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Screen Shot 2015-12-19 at 14.30.30By ROB DAVIES FOR THE DAILY MAIL19 December 2015

Royal Dutch Shell is braced for a flood of compensation claims against its Nigerian business over oil spills, after a ruling that makes it more vulnerable to lawsuits.

Judges in The Hague, Netherlands, ordered Shell to hand over documents that could shed light on the cause of spills, which the firm blamed on sabotage by oil thieves.

The ruling is a blow for Shell, which had argued that cases against its Nigerian joint venture SPDC should be heard in Nigeria where the plaintiffs are based, and where companies cannot be held responsible for spills caused by sabotage.

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Shell could face ‘tens of billions in damages’ over Nigeria spills

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Court rules Royal Dutch Shell can be held liable for oil spills at its subsidiary in Nigeria

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Screen Shot 2015-11-20 at 08.55.47By Reuters: 1:34PM GMT 18 Dec 2015

A Dutch appeals court has ruled that Royal Dutch Shell can be held liable for oil spills at its subsidiary in Nigeria, potentially opening the way for other compensation claims against the multinational.

Judges in The Hague ordered Shell to make available to the court documents that might shed light on the cause of the oil spills and whether leading managers were aware of them.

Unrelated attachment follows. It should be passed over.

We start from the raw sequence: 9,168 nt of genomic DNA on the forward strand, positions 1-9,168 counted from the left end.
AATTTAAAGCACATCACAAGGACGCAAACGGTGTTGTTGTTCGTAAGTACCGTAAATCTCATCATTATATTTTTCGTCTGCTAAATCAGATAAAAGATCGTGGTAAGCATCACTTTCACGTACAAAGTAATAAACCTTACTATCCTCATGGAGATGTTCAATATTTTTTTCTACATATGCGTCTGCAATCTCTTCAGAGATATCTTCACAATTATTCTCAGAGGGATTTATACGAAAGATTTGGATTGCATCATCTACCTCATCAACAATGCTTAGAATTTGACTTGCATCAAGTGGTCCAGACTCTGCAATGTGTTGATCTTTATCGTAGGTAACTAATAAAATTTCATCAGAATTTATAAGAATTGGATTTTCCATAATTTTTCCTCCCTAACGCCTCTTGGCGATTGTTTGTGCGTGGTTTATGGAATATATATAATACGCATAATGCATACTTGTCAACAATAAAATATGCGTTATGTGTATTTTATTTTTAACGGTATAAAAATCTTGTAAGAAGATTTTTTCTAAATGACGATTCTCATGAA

A lower Dutch court in 2013 had found that Shell’s Dutch-based parent company could not be held liable for leakages of oil at its Nigerian subsidiary.

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Dutch court: Nigeria farmers can sue Shell in Netherlands

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Dutch court: Nigeria farmers can sue Shell in Netherlands

Screen Shot 2015-11-20 at 08.55.47[JURIST] The Hague Court of Appeals [official website] ruled Friday that the Royal Dutch Shell [corporate website] can be sued in a Dutch court for their involvement in oil leaks in Nigeria. The ruling [text, in Dutch] stems from a suit brought by four Nigerian farmers that claimed Shell and its Nigerian subsidiaries were responsible for oil leaks leading to their lands being damaged. In a statement explaining their reasoning for their decision, the Court of Appeals said, “It cannot be established in advance that the parent company is not liable for possible negligence of the Nigerian operating company.”